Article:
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Plain-speaking that seemed to add up

Miles Piper wakes up and smells the coffee

Shortly after I awoke and rose from my bed in the wee hours this morning, I caught the tail-end of a Radio Five Live interview conducted by guest Up All Night presenter Lucy Grey with Michael Schwayer [query the spelling, I just noted it down as I heard it], a Professor from Georgetown University in New York.

The subject was the West’s current strategy as regarding dealing with the Islamic State (formerly ISIS) crisis in Iraq/Syria.

I’m wary of going so far as to describe the interview as a ‘tour de force’ lest, by doing so, I risk giving said professor’s assessment a deal more credit than it warrants simply because I tended to agree with it. However, what particularly impressed me about his performance was the apparent certainty and seductive logic of his thrust.

In the passage I heard, he began by challenging the reaction of countries like the USA, Britain and France to the brutal execution of American journalist James Foley by an Islamic State fanatic believed to have a British accent.

He opened by saying that there was effectively no chance in hell of ‘bringing the perpetrator to justice’ as US President Obama has vowed to do.

Further, he asked ‘Anyway who cares?’

Killing or capturing the murderer would do precisely nothing towards dealing with the threat presented by the Islamic State. The organisation probably still held between ten and twenty other Western hostages. There’s nothing to stop them taking these unfortunates out into the desert tomorrow, killing them all and then releasing graphic videos of the murders, one by one, over the course of the next few months in furtherance of their strategy firstly, to court publicity and revulsion in the West, and secondly, attract further followers.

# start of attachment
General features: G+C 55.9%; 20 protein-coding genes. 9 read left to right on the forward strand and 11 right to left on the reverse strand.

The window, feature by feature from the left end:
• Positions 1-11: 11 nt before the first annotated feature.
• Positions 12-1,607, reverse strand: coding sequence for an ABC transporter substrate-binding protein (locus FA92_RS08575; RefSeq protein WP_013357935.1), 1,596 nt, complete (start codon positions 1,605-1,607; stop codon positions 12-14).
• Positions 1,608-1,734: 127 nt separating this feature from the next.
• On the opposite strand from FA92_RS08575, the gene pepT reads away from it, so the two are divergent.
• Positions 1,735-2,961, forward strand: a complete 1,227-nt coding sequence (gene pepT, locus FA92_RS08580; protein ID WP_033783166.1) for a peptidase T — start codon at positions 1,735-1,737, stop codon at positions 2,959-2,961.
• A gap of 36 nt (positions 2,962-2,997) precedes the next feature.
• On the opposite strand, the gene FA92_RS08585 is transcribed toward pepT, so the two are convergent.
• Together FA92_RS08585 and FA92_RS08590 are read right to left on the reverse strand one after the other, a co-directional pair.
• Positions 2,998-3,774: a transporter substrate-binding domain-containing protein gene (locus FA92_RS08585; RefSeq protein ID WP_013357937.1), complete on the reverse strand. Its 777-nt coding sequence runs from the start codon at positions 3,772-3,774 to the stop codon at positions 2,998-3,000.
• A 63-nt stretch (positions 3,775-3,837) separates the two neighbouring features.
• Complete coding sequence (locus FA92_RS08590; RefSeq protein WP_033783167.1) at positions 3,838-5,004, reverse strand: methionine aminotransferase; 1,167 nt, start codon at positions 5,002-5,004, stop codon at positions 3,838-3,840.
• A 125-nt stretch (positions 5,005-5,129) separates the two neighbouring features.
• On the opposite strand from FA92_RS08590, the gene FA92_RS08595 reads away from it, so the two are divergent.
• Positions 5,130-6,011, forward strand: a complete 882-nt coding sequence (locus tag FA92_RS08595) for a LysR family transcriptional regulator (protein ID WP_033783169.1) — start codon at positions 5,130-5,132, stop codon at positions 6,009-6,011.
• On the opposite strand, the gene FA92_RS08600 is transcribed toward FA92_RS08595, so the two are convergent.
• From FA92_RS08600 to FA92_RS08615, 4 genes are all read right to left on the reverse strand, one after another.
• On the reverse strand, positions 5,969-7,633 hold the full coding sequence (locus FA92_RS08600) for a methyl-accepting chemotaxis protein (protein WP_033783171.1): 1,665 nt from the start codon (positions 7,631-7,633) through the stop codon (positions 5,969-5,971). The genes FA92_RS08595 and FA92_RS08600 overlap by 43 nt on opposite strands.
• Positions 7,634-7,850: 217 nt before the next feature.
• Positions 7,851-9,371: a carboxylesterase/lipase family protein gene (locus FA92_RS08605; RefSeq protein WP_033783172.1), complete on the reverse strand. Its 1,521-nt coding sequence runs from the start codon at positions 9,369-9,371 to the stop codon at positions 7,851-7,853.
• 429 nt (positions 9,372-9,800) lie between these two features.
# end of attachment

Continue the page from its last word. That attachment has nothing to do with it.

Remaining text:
The West had mislaid its military compass. It had fought disastrously ill-advised wars in Iraq and Afghanistan, interfered in Syria and Libya without considering the consequences and – in the process – had lost both the confidence of its public and the will to do what is necessary to deal with threat of an organisation such as the Islamic State.

ObamaBombing Islamic State positions in northern Iraq would have little to no effect in the absence of a simultaneous willingness to deploy the 500,000 troops it would take to wipe out the organisation in its entirely. Worse, it was playing into the Islamic State’s hands because every America air raid was adding hundreds of potential recruits to the jihadist cause.

In summary, the West was floundering around, trying and failing to fight a war on its own terms. As usual, its leaders were wringing their hands, desperate to appease the disquiet of their electorates by being seen ‘to do something’. In addition, again as usual, the West was taking token (supposedly public-pleasing) actions which completely failed to address the fundamental problem.

Accordingly, by default, it was effectively conceding the advantage to the Islamic State by inadvertently playing the Islamic State’s game which, of course, was quite different and played by entirely different rules.

So what should we do, he was asked.

Stop the jihadists at source, was one thing he suggested.

The British secret services such as MI5 were some of the best in the world. British intelligence knew exactly who most of the British jihadists flocking to fight for the Islamic State were. If the West wanted, it could [presumably by ignoring such fripperies as the rule of law, human rights legislation and/or convention et al.?] take them all out of circulation as soon as they raised their heads above the parapet, still less bought one-way British Airways tickets to Turkey, which is the believed route of choice to reach northern Iraq.

At this point, presenter Lucy Grey brought the interview to what I felt in the circumstances was a premature conclusion.

Presumably she had to stick to her schedule and other topics were demanding attention. However, I could have gone on listening to this New York academic for a lot longer if only the BBC had given him the air time.

 

 

 

 

 

 

About Miles Piper

After university, Miles Piper began his career on a local newspaper in Wolverhampton and has since worked for a number of national newspapers and magazines. He has also worked as a guest presenter on Classic FM. He was a founder-member of the National Rust board. More Posts